The Swedish government plans to donate one million doses of AstraZeneca's controversial vaccine to the international collaboration Covax, whose aim is to deliver COVID-19 shots to developing countries free of charge.
"We need to do everything we can to meet this pandemic", Development Aid Minister Per Olsson Fridh of the Green Party told national broadcaster SVT. "Sweden is already a leading financier in the Covax collaboration, but what we are doing now is that we're contributing with one million doses to ensure that more people in the world can get the vaccine quickly", he added.
According to Olsson Fridh, Sweden should not "sit and hold on to doses". As soon as Swedish risk groups have been vaccinated, the nation's vaccines will begin to be donated to other countries, he assured.
Of late, vaccine deliveries to the global vaccine collaboration Covax have been delayed due to the dire situation in India.
"We see how the pandemic is raging around the world. People are dying, poverty is spreading, and children are still not back in school. We need to do everything we can to meet this pandemic, and fight it all over the world", the development aid minister said.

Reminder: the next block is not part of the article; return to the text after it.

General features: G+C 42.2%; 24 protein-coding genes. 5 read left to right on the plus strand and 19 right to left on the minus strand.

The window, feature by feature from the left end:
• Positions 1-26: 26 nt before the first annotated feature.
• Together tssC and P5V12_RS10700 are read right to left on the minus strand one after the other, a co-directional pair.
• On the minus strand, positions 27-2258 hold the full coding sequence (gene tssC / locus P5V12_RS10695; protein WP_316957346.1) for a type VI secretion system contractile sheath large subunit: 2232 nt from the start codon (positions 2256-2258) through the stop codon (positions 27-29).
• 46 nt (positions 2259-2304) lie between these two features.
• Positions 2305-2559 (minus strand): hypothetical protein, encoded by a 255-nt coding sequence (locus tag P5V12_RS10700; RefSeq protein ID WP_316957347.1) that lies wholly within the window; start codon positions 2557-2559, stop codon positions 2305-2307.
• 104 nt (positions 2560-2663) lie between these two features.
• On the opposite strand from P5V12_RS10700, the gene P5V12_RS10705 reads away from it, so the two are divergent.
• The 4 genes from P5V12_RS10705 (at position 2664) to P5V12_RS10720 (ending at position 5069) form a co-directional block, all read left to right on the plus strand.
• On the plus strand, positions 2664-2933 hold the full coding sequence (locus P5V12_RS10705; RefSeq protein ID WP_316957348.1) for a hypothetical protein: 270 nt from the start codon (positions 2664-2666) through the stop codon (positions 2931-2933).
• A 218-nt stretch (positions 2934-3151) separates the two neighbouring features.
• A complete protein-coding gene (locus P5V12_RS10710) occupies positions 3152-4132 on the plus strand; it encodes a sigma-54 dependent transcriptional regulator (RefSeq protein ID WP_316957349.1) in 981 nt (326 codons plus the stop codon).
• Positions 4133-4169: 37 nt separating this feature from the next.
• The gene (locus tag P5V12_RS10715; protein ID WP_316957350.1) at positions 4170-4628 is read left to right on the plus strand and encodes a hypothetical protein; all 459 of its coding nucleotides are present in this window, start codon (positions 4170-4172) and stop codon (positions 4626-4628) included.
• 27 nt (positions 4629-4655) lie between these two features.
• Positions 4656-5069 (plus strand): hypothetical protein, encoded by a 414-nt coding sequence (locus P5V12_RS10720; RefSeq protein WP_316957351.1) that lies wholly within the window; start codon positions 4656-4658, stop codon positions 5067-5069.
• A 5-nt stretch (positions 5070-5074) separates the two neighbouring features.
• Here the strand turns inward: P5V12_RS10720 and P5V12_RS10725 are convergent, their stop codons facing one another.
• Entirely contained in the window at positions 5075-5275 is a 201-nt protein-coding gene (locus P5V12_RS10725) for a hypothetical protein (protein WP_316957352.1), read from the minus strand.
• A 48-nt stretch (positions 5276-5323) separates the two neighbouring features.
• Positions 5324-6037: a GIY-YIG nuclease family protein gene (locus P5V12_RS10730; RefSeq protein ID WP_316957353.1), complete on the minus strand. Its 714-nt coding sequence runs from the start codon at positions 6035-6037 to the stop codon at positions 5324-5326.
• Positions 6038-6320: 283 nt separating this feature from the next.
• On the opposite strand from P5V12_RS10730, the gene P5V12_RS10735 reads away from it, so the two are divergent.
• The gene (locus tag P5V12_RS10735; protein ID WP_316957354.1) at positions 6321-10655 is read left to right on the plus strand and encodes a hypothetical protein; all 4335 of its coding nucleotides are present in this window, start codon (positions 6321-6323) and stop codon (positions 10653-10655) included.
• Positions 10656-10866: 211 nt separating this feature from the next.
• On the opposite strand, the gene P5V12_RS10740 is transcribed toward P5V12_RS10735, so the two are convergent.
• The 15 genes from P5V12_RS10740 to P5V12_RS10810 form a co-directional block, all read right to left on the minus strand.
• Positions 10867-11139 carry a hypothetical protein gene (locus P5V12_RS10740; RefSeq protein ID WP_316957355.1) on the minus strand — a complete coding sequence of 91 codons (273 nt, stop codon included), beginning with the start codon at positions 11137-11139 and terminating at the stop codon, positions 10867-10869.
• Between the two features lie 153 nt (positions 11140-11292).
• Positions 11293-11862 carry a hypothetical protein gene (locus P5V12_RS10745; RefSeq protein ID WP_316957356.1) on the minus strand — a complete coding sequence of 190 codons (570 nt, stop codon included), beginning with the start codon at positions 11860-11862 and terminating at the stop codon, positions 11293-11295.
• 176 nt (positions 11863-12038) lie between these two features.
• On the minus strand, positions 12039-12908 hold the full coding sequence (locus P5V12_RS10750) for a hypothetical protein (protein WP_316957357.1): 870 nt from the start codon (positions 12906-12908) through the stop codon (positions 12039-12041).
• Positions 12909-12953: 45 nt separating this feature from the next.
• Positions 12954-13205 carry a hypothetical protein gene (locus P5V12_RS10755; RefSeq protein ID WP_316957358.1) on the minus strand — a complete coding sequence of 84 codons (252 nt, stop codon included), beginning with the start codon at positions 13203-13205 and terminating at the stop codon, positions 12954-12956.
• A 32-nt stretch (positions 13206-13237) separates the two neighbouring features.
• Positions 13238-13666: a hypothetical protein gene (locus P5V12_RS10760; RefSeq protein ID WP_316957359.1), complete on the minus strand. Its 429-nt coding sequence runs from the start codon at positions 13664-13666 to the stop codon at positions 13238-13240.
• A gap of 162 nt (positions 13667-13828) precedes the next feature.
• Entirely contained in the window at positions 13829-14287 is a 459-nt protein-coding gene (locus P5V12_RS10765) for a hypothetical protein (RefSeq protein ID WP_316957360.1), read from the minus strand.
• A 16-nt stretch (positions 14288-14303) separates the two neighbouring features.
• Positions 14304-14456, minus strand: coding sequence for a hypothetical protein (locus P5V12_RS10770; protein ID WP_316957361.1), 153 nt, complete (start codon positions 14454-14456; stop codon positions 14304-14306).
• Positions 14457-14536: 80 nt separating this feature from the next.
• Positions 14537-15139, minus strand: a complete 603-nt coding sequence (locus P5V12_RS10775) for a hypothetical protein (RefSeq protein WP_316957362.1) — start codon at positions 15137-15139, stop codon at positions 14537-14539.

Per Olsson Fridh also said there may be more donations to the vaccine collaboration fund.
Just exactly which countries will be on the receiving end is unclear at present. There are currently 92 countries that receive vaccines through Covax, and it is the World Health Organisation (WHO) and Covax that decide what countries receive them.
According to Sweden's vaccine coordinator Richard Bergström, the nation's vaccination programme will not be affected by the decision to donate the AstraZeneca vaccine.
"We have given Astra Zeneca to those over 65 now, most recently, and in the coming weeks we will take in enough doses to be done with it and have second doses available for those who need it", Bergström said. "And this is a million, we actually have another four or five of Astra Zeneca's vaccine to spare that we can share later".
Earlier this spring, Sweden, like many nations across the globe, paused the use of the AstraZeneca vaccine after reports of rare, but serious, blood clots among its recipients. Sweden later resumed ussing it, but only for people aged 65 or above.
State epidemiologist Anders Tegnell said that his agency recommended people under 65 who have been vaccinated with AstraZeneca to receive a second dose of an mRNA vaccine, such as Pfizer or Moderna. However, for people aged 65 and over, the benefits of AstraZeneca "clearly outweighed" the risks, he said.